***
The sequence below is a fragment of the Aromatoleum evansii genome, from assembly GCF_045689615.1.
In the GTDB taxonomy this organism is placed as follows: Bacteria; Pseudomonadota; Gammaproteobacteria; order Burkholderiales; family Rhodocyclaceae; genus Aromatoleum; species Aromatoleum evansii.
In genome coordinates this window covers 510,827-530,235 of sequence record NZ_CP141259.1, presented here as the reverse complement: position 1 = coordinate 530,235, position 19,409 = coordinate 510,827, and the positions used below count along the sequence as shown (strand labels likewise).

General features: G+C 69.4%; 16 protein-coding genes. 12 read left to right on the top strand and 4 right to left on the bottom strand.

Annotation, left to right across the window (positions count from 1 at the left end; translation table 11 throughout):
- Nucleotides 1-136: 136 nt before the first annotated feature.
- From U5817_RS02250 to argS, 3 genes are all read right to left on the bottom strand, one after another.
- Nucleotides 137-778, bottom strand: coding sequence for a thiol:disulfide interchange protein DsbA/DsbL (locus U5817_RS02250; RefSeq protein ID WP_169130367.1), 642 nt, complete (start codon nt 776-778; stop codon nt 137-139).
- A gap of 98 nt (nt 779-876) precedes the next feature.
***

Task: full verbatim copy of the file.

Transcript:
The sequence below is a fragment of the Aromatoleum evansii genome, from assembly GCF_045689615.1.
In the GTDB taxonomy this organism is placed as follows: Bacteria; Pseudomonadota; Gammaproteobacteria; order Burkholderiales; family Rhodocyclaceae; genus Aromatoleum; species Aromatoleum evansii.
In genome coordinates this window covers 510,827-530,235 of sequence record NZ_CP141259.1, presented here as the reverse complement: position 1 = coordinate 530,235, position 19,409 = coordinate 510,827, and the positions used below count along the sequence as shown (strand labels likewise).

General features: G+C 69.4%; 16 protein-coding genes. 12 read left to right on the top strand and 4 right to left on the bottom strand.

Annotation, left to right across the window (positions count from 1 at the left end; translation table 11 throughout):
- Nucleotides 1-136: 136 nt before the first annotated feature.
- From U5817_RS02250 to argS, 3 genes are all read right to left on the bottom strand, one after another.
- Nucleotides 137-778, bottom strand: coding sequence for a thiol:disulfide interchange protein DsbA/DsbL (locus U5817_RS02250; RefSeq protein ID WP_169130367.1), 642 nt, complete (start codon nt 776-778; stop codon nt 137-139).
- A gap of 98 nt (nt 779-876) precedes the next feature.